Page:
Hearty applause were given to each trophy recipient, to the regatta organizers at Sail Newport and Massapoag yacht club (the host), but the loudest ovation went to regatta chair Diane Kampf, who, most of you already know, always works tirelessly all the time, no matter what. I think we got her to choke up a little, which is a great sign that she appreciated our appreciation!!

It's worth stopping for a moment to appreciate how well Fleet 135's performance reflects on the entire Midwest District. The district had more boats attending than many districts with very strong sailing programs. It's okay to take pride in that. Also, perhaps this is the place to mention that Eric Bussell has also agreed to step into the publicity chair position for FSSA. He's going to be awesome, he's such a natural. So, between him being publicity, me being magazine editor, Bronson initiating match racing, etc etc, I'd say the Midwest is going strong. We'll be hoping that many of you continue to contribute your efforts, particularly as next year's NACs, while not in Midwest per se, will be in Ohio and the Ohio District can really use our help. It's a big undertaking to host something like this. I don't have to tell you that (even though I am!). Many hands make light work. I don't need to tell you that, either.

Afterwards, we met John Aras in downtown Newport. John, who together with his crew, John Wake, placed second overall. We (Ben and me, the Benners, and Ryan and Stacey) ate at the Black Pearl. Best. Chowder. Ever. And the Thai crab cakes? OOTW (out of this world) Anyway, John  has spent so much time here and been on so many different kinds of boats that he is an honorary Newport native.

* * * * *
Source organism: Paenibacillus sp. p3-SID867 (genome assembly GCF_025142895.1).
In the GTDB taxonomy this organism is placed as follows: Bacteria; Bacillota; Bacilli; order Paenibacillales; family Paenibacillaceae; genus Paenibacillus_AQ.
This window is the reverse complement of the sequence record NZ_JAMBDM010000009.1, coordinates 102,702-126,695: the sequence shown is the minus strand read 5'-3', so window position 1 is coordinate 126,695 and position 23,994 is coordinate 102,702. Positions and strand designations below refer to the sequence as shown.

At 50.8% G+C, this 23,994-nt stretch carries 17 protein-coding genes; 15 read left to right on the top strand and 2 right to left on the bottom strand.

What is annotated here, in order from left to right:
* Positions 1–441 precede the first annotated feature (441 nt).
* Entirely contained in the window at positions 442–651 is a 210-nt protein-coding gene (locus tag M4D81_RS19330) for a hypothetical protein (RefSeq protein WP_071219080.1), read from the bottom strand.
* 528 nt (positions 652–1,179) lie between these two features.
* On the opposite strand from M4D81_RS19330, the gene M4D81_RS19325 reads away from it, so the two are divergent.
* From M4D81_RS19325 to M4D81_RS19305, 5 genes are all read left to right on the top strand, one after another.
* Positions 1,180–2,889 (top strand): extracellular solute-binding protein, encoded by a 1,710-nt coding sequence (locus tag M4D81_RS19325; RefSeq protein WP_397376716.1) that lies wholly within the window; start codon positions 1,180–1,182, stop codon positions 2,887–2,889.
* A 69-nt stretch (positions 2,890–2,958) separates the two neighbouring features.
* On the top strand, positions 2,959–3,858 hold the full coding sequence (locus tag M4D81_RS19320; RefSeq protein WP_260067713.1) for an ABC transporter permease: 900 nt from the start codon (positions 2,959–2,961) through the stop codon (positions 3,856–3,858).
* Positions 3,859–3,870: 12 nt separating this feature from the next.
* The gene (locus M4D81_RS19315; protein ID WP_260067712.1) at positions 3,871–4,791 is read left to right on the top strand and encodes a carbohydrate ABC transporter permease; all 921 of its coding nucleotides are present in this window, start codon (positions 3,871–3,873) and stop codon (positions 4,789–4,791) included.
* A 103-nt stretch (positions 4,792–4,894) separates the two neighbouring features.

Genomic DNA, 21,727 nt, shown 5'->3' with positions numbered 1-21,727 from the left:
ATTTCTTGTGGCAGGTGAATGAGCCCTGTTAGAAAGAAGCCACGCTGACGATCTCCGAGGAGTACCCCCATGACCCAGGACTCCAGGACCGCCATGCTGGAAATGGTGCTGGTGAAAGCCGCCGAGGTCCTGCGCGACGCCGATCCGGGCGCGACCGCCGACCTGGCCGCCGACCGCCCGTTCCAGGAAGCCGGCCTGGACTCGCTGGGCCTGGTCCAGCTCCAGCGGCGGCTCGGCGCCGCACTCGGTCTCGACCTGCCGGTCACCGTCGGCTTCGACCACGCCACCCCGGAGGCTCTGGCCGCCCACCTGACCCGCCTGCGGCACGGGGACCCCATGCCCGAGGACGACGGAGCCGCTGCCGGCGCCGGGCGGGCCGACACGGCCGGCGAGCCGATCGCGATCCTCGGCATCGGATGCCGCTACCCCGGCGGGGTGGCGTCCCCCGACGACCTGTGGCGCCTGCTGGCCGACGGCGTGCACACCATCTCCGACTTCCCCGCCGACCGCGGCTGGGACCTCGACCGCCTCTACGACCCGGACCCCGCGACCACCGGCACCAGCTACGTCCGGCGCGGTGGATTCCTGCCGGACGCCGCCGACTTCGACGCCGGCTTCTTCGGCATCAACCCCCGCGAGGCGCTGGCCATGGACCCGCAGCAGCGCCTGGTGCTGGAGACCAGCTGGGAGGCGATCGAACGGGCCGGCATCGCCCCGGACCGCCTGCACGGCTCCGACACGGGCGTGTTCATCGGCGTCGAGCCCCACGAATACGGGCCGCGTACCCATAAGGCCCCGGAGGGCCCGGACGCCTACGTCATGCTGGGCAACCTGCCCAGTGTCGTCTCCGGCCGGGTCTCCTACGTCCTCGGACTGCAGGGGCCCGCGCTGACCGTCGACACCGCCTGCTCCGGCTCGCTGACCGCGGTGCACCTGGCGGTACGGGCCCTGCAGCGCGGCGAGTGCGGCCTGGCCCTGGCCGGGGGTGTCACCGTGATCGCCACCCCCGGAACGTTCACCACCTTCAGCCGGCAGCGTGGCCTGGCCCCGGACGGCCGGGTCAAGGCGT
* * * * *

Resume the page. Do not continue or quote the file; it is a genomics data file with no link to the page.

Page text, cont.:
Even he commented that he'd never seen it blow this hard for this many days at Newport and that made me feel so much better. I was beginning to wonder! At the trophy presentation Diane had commented on the never ending wind and how they picked the week that, statistically, had the lightest winds. (HA!). But I still felt better hearing John comment about that too. It's been a weird summer weather wise, and this is just one more example, I guess. One nice thing is, with all the wind, even though the temps were in the 80s, I never got overheated.

Okay, I'm sure I've got more to say, but Ben and I have a couple hours to enjoy Newport (not on a boat) before we head home, so I'm signing off.